While I don't completely agree with this article it is thought provoking. Did they consider 'wild greens' such as dandelion or purslane when making this top 10 list?
I am growing land cress but maybe I should also grow watercress. Anybody had success with this crop?
A lot depends on whether you enjoy eating whatever-it-is. Of the raw greens, nothing really comes close to winter-grown Cos and Imperial (aka Great Lakes) lettuces. The crunch! Dang that neither are keen on growing in the heat. Watercress is a least-favoured green at my house. Some of the Kales are more tasty than others, Red Russian has my vote. Currently Swiss Rainbow Chard is growing well and we're enjoying eating that lightly steamed. It doesn't matter to us which is more full of this and that. What matters is: 1. will it grow here? and 2. do we like it?
Yes good points Elaine. The most important thing is that we are eating our home grown greens rather than eating mass produced processed food. So if you are growing food that you like it is just the 'icing on the cake' that it is also so good for you.
Bloody rats ate my water cress.
I've got some spare wc that needs thinning Andy, now about an iron cadge or perhaps a laser defence system around your GB :)
Some bloody rat mentioned me on ratbook. Now I am providing free food for every rat in a 20 mile radius. It's like a teenage party gone viral.!
Thought provoking as you say. I don't put much kudos in these fad foods - seen too many of them touted then shot down over the years including Margarine vs butter. Fads seem to benefit the retailer more than the consumer.
As Elaine says it depends on what you like eating. So long as it comes straight out of your garden it's bound to be packed full of nutrient. Kale sitting in a shop isn't going to be as good as any green straight out of your garden.
I have always looked at as a scale - eating any veg is better than not eating veg at all, no matter how old or how it's grown. Eating home grown organic veg is top of the list for goodness and there is everything in between. I heard one speaker a couple of years ago insist that veg must be grown only with rainwater...and that is my preference but that might not be possible for some - any water is better than none - sounds obvious but her insistence could easily put off people starting gardens until they have a rainwater supply.
I personally love watercress and have had it growing but it dies off more easily than other plants. I tried the land cress this last season and it wasn't a great success either, very disappointing in fact considering the number of seed I planted.
I agree with the notion that It's what you enjoy and what will grow easily that govern what you should grow. In a perfect world where we all have great soil, lots of rain and can pick and choose from the whole range of plants available, my choices might be a little different. I would love to have a longer period of cooler weather to enable me to grow things like Caulies, Brussel Sprouts, apples, etc. It frustrates me that lettuces grow best in cooler weather when you are less likely to want to eat them, and that our summers are so hot and humid that they make growing most things problematical. I believe that most veges we grow organically are full of health giving nutrients. A balanced diet of these will always be far better than the "perfect" offerings that shops sell, that have been grown using chemical type fertilisers. Every day "experts" tell us that this or that is better for us. If you believe everything you read or hear you would be switching your eating habits all the time to incorporate the latest "best food". So while Water Cress may be a great food, I'm going to stick to what's currently growing well in my garden - silver beet, carrots, lettuce, kale, beetroot, leeks, tomatoes, broccoli (Italian, etc.) , madagascar beans, strawberries, garlic, zucchini, etc.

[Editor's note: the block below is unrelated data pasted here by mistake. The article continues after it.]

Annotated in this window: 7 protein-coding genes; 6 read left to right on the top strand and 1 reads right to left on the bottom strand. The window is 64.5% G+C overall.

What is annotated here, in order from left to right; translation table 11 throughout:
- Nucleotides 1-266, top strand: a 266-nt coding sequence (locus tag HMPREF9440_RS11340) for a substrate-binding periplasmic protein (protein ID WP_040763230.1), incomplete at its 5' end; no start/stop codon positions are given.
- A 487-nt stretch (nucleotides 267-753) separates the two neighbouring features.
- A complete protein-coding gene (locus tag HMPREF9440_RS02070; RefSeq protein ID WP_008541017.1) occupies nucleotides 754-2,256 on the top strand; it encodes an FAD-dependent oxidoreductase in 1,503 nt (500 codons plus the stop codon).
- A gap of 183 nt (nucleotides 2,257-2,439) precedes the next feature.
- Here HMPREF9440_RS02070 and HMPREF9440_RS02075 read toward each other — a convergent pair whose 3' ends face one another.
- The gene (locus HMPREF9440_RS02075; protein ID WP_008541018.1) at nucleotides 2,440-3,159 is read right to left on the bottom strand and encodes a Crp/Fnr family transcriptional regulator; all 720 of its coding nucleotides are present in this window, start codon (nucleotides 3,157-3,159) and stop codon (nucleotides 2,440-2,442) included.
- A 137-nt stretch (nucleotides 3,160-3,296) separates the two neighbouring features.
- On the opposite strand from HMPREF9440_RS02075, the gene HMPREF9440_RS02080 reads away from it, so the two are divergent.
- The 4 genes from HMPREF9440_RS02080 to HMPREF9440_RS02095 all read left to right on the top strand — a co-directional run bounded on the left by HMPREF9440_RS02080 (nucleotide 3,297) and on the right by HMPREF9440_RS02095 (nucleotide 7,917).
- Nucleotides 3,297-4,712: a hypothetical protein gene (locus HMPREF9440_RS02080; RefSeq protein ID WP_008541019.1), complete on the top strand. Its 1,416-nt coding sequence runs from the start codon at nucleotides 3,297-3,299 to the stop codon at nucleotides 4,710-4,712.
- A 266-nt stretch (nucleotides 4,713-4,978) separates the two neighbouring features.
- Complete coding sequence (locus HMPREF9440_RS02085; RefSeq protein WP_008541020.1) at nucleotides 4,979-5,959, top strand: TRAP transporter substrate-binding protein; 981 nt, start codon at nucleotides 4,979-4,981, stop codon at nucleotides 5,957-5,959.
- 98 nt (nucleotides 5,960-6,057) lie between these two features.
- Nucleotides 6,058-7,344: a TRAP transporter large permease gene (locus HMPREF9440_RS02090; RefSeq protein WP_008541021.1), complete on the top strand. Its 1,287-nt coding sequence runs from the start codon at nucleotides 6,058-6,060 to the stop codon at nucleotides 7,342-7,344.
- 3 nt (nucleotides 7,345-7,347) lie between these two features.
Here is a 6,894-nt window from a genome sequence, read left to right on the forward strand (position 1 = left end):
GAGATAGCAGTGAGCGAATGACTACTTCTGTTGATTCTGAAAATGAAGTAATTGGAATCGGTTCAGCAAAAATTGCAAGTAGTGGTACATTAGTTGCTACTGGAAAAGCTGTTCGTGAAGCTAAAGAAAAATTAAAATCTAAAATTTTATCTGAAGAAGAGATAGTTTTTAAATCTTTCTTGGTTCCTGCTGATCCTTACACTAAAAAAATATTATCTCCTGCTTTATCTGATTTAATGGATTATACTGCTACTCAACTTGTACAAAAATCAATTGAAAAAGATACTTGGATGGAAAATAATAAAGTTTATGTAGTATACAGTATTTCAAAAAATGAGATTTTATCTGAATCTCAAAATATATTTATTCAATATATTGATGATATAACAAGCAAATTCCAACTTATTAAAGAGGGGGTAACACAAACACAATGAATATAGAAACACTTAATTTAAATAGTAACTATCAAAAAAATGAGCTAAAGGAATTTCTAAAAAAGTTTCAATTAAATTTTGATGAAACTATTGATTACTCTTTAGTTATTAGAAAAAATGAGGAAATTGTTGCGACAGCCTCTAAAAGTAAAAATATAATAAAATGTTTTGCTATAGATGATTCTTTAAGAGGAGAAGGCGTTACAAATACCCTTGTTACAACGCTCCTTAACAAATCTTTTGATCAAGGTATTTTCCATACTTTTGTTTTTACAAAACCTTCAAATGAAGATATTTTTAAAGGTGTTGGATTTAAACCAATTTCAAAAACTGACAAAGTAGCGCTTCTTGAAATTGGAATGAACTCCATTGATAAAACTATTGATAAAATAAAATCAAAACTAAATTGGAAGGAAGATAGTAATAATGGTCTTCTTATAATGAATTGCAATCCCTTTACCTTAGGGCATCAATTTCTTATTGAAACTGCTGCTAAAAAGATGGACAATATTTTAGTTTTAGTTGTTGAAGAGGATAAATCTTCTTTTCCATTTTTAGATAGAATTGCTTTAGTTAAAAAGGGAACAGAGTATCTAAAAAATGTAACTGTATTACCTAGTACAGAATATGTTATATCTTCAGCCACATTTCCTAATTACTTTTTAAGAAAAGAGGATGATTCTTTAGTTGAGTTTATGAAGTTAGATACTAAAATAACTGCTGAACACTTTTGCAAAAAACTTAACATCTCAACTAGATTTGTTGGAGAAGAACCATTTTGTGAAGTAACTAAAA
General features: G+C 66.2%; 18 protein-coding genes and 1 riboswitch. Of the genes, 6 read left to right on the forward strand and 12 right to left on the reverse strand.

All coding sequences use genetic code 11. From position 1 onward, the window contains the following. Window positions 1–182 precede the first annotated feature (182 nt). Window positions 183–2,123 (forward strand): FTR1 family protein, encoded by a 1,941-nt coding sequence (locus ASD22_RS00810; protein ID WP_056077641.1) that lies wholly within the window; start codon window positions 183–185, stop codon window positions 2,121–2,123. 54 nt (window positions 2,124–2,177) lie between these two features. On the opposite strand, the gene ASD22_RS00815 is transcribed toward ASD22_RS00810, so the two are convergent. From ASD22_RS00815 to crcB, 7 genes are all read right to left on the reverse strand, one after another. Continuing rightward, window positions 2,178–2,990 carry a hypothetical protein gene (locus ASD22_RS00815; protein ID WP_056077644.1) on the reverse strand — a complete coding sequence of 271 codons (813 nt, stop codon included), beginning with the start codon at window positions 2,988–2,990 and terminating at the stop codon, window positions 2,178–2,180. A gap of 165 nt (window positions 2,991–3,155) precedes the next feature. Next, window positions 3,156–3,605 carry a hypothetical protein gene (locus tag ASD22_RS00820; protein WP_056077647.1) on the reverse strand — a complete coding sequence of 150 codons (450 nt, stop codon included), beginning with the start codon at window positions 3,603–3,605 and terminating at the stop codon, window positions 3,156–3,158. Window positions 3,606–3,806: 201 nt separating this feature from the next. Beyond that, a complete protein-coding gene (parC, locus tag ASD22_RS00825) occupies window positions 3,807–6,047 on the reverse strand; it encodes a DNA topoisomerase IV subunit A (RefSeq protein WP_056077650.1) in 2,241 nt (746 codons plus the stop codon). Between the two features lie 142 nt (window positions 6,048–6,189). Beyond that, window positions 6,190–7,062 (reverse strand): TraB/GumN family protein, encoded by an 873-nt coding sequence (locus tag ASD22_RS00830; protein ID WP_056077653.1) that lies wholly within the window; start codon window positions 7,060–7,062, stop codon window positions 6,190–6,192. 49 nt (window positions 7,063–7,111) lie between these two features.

Was shopping at Coles Arana Hills about 3 weeks ago and bought watercress being sold along with the parsley and other small pot plants in the veg section. Due to it being only 3 weeks, I'm unsure on how well it grows. The plant was very overgrown and has lots of roots.
I have put it in a pot in a bucket of water and it gets morning and late afternoon sun. Due to the kids eating it, there is not too much top growth. To have a chance of this plant continuing, I've divided it x3, leaving 2 to recover for the next grazing (if the plants re-grow). It would be best to get the 3rd (& 4th ... it can be divided further) out and about, so If you don't have some already Phil ...
Thanks for the thought Rob. Sounds like a good companion plant for Kang Kong. If your girls like it that much you definitely should grow more for your family and not give any away. Cheers
While it is nice to know the value you're getting per chomp the fact is that eating a range of veg is better than fussing over a couple.What you lose on the swings, you gain on the slides...
Only 47 foods were tested and the table offers a bigger picture beyond the headline. You gotta say that there is also a lot more to life than vitamins and minerals.
Interesting article but cant see how lettuce found its way in there.Only recently it was mentioned that all the goodness,of what there was in a lettuce has pretty well been bred out.
Probably the wrong time to be planting watercress. I've attempted it twice, once in depression in the ground where the compost bin was, and I kept water up to it. It grew well over winter, but eventually died as the weather warms up. Another time, in water in a colander with shell grit and sand, it grew a bit and struggled, then died as weather warms up again. I have read that they grow well in cool moving water, saw on TV (one of Luke Nguyen's show) in what looked like tropical country growing and harvesting them in mountain stream ....